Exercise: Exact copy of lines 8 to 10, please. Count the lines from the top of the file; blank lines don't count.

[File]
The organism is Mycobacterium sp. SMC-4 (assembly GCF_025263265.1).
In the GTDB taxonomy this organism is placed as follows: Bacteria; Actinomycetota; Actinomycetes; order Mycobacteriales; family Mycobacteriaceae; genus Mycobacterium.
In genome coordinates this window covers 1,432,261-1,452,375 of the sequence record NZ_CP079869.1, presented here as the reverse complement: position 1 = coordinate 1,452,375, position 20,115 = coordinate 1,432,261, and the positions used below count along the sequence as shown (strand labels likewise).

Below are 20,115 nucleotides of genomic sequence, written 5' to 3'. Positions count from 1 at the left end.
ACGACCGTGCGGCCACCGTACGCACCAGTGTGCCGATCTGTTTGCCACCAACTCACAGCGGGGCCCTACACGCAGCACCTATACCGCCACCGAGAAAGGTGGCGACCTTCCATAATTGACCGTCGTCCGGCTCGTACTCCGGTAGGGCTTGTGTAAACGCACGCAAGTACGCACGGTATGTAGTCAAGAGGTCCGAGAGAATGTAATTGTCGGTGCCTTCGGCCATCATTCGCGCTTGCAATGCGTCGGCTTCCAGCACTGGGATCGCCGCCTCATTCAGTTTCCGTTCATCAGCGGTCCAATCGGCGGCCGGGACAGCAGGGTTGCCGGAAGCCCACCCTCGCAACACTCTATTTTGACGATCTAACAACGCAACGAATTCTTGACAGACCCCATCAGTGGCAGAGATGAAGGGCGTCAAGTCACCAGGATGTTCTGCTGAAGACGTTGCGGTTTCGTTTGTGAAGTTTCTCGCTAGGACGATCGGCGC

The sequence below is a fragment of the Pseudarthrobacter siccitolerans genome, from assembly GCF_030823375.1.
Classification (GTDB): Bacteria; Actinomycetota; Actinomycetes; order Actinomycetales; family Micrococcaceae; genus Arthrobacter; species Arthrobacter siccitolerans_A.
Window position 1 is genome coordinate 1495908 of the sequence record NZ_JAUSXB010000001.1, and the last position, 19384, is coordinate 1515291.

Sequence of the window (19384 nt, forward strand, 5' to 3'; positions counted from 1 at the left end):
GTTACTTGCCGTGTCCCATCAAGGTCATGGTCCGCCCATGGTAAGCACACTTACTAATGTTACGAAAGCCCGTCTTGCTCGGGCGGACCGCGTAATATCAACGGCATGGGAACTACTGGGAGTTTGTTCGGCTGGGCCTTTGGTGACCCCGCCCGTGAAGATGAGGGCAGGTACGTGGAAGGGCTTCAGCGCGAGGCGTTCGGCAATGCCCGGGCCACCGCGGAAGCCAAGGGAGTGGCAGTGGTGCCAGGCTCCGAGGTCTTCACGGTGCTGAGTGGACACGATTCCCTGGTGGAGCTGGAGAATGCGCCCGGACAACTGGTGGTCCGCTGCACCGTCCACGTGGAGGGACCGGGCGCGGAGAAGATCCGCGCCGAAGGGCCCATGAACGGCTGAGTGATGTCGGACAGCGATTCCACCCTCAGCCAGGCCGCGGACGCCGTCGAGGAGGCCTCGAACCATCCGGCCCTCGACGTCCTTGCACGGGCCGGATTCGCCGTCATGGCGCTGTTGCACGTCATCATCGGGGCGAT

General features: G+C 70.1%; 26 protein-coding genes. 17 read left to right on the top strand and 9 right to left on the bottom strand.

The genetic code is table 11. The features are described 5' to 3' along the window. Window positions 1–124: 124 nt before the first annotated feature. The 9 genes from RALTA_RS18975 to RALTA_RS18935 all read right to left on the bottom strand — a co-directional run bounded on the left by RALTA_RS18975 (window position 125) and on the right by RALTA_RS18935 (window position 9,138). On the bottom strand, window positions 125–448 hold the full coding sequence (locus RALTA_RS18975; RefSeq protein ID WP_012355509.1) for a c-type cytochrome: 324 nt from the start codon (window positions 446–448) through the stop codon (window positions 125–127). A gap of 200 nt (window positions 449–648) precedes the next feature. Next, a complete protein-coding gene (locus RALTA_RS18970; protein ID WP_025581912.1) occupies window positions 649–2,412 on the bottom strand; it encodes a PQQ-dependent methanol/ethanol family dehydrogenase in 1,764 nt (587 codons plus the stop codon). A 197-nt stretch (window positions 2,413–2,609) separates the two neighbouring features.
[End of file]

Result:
Window position 1 is genome coordinate 1495908 of the sequence record NZ_JAUSXB010000001.1, and the last position, 19384, is coordinate 1515291.

Sequence of the window (19384 nt, forward strand, 5' to 3'; positions counted from 1 at the left end):
GTTACTTGCCGTGTCCCATCAAGGTCATGGTCCGCCCATGGTAAGCACACTTACTAATGTTACGAAAGCCCGTCTTGCTCGGGCGGACCGCGTAATATCAACGGCATGGGAACTACTGGGAGTTTGTTCGGCTGGGCCTTTGGTGACCCCGCCCGTGAAGATGAGGGCAGGTACGTGGAAGGGCTTCAGCGCGAGGCGTTCGGCAATGCCCGGGCCACCGCGGAAGCCAAGGGAGTGGCAGTGGTGCCAGGCTCCGAGGTCTTCACGGTGCTGAGTGGACACGATTCCCTGGTGGAGCTGGAGAATGCGCCCGGACAACTGGTGGTCCGCTGCACCGTCCACGTGGAGGGACCGGGCGCGGAGAAGATCCGCGCCGAAGGGCCCATGAACGGCTGAGTGATGTCGGACAGCGATTCCACCCTCAGCCAGGCCGCGGACGCCGTCGAGGAGGCCTCGAACCATCCGGCCCTCGACGTCCTTGCACGGGCCGGATTCGCCGTCATGGCGCTGTTGCACGTCATCATCGGGGCGAT